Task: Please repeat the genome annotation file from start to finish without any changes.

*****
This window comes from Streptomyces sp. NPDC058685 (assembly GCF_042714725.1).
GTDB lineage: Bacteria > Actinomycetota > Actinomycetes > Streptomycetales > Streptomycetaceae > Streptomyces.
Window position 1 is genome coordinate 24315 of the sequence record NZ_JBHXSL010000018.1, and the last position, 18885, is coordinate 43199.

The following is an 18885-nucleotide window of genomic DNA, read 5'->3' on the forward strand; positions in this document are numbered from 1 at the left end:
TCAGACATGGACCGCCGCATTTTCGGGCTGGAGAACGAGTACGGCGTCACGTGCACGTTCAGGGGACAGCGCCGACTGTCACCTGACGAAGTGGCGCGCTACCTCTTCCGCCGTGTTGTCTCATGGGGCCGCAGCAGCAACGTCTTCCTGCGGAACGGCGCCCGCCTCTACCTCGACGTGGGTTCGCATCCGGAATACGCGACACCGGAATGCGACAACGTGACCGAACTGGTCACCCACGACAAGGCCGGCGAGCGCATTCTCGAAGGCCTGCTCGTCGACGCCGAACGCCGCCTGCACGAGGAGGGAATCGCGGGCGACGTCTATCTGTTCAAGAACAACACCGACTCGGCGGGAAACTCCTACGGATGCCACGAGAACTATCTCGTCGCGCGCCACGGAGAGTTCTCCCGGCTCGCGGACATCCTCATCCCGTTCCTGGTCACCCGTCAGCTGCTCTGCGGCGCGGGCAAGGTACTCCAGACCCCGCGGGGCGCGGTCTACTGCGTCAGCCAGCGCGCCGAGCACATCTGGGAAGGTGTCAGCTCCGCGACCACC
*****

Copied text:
This window comes from Streptomyces sp. NPDC058685 (assembly GCF_042714725.1).
GTDB lineage: Bacteria > Actinomycetota > Actinomycetes > Streptomycetales > Streptomycetaceae > Streptomyces.
Window position 1 is genome coordinate 24315 of the sequence record NZ_JBHXSL010000018.1, and the last position, 18885, is coordinate 43199.

The following is an 18885-nucleotide window of genomic DNA, read 5'->3' on the forward strand; positions in this document are numbered from 1 at the left end:
TCAGACATGGACCGCCGCATTTTCGGGCTGGAGAACGAGTACGGCGTCACGTGCACGTTCAGGGGACAGCGCCGACTGTCACCTGACGAAGTGGCGCGCTACCTCTTCCGCCGTGTTGTCTCATGGGGCCGCAGCAGCAACGTCTTCCTGCGGAACGGCGCCCGCCTCTACCTCGACGTGGGTTCGCATCCGGAATACGCGACACCGGAATGCGACAACGTGACCGAACTGGTCACCCACGACAAGGCCGGCGAGCGCATTCTCGAAGGCCTGCTCGTCGACGCCGAACGCCGCCTGCACGAGGAGGGAATCGCGGGCGACGTCTATCTGTTCAAGAACAACACCGACTCGGCGGGAAACTCCTACGGATGCCACGAGAACTATCTCGTCGCGCGCCACGGAGAGTTCTCCCGGCTCGCGGACATCCTCATCCCGTTCCTGGTCACCCGTCAGCTGCTCTGCGGCGCGGGCAAGGTACTCCAGACCCCGCGGGGCGCGGTCTACTGCGTCAGCCAGCGCGCCGAGCACATCTGGGAAGGTGTCAGCTCCGCGACCACC